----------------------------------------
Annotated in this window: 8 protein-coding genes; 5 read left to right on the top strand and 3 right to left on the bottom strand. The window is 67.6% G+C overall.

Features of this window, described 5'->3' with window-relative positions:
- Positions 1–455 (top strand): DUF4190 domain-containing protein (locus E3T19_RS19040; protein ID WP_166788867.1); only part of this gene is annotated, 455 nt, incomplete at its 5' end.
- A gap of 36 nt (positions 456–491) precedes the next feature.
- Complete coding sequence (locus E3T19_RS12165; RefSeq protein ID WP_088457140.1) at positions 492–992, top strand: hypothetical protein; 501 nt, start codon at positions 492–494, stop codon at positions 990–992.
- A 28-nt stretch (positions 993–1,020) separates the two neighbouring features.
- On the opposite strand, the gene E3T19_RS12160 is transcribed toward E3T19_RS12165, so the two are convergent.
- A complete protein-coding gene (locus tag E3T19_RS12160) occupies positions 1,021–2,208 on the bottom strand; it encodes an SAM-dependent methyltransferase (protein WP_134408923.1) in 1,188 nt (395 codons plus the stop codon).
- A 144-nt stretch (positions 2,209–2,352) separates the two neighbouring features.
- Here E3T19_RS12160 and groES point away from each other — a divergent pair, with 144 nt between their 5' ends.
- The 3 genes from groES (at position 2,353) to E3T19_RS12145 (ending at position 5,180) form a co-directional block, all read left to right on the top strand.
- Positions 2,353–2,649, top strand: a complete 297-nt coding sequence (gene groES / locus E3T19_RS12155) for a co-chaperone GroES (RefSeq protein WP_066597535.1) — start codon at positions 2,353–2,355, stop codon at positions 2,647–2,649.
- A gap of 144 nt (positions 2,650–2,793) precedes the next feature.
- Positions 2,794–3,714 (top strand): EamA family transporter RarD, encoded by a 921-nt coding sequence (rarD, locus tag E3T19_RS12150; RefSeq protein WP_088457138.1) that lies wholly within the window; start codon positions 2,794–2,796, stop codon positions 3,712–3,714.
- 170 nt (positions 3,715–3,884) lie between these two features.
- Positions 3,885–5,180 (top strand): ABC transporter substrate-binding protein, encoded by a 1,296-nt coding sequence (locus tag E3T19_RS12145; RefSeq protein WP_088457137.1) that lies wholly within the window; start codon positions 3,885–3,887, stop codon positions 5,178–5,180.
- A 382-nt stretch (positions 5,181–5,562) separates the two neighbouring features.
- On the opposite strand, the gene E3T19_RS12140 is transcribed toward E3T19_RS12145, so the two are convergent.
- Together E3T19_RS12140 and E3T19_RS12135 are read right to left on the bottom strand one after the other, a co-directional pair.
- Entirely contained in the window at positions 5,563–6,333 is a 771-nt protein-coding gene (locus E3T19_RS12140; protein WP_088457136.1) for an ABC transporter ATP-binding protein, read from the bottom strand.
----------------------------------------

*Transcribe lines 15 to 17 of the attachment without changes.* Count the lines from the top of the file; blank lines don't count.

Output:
- 170 nt (positions 3,715–3,884) lie between these two features.
- Positions 3,885–5,180 (top strand): ABC transporter substrate-binding protein, encoded by a 1,296-nt coding sequence (locus tag E3T19_RS12145; RefSeq protein WP_088457137.1) that lies wholly within the window; start codon positions 3,885–3,887, stop codon positions 5,178–5,180.
- A 382-nt stretch (positions 5,181–5,562) separates the two neighbouring features.